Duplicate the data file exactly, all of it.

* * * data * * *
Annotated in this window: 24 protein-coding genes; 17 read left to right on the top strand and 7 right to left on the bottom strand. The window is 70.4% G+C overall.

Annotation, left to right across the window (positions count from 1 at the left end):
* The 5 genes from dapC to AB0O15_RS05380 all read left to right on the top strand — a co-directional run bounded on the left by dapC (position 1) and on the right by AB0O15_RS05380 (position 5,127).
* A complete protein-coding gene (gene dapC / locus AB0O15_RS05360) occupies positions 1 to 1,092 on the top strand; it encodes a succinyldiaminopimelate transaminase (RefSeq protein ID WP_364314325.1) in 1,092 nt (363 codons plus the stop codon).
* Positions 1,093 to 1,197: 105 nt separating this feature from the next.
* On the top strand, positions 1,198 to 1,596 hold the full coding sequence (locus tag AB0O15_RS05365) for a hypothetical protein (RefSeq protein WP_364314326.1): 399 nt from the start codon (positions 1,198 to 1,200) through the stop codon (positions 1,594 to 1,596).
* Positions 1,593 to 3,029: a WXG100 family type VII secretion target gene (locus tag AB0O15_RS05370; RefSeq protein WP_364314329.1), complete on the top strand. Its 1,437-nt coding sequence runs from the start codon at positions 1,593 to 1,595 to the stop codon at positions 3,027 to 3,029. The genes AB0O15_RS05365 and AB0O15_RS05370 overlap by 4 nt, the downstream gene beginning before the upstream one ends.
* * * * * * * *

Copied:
Annotated in this window: 24 protein-coding genes; 17 read left to right on the top strand and 7 right to left on the bottom strand. The window is 70.4% G+C overall.

Annotation, left to right across the window (positions count from 1 at the left end):
* The 5 genes from dapC to AB0O15_RS05380 all read left to right on the top strand — a co-directional run bounded on the left by dapC (position 1) and on the right by AB0O15_RS05380 (position 5,127).
* A complete protein-coding gene (gene dapC / locus AB0O15_RS05360) occupies positions 1 to 1,092 on the top strand; it encodes a succinyldiaminopimelate transaminase (RefSeq protein ID WP_364314325.1) in 1,092 nt (363 codons plus the stop codon).
* Positions 1,093 to 1,197: 105 nt separating this feature from the next.
* On the top strand, positions 1,198 to 1,596 hold the full coding sequence (locus tag AB0O15_RS05365) for a hypothetical protein (RefSeq protein WP_364314326.1): 399 nt from the start codon (positions 1,198 to 1,200) through the stop codon (positions 1,594 to 1,596).
* Positions 1,593 to 3,029: a WXG100 family type VII secretion target gene (locus tag AB0O15_RS05370; RefSeq protein WP_364314329.1), complete on the top strand. Its 1,437-nt coding sequence runs from the start codon at positions 1,593 to 1,595 to the stop codon at positions 3,027 to 3,029. The genes AB0O15_RS05365 and AB0O15_RS05370 overlap by 4 nt, the downstream gene beginning before the upstream one ends.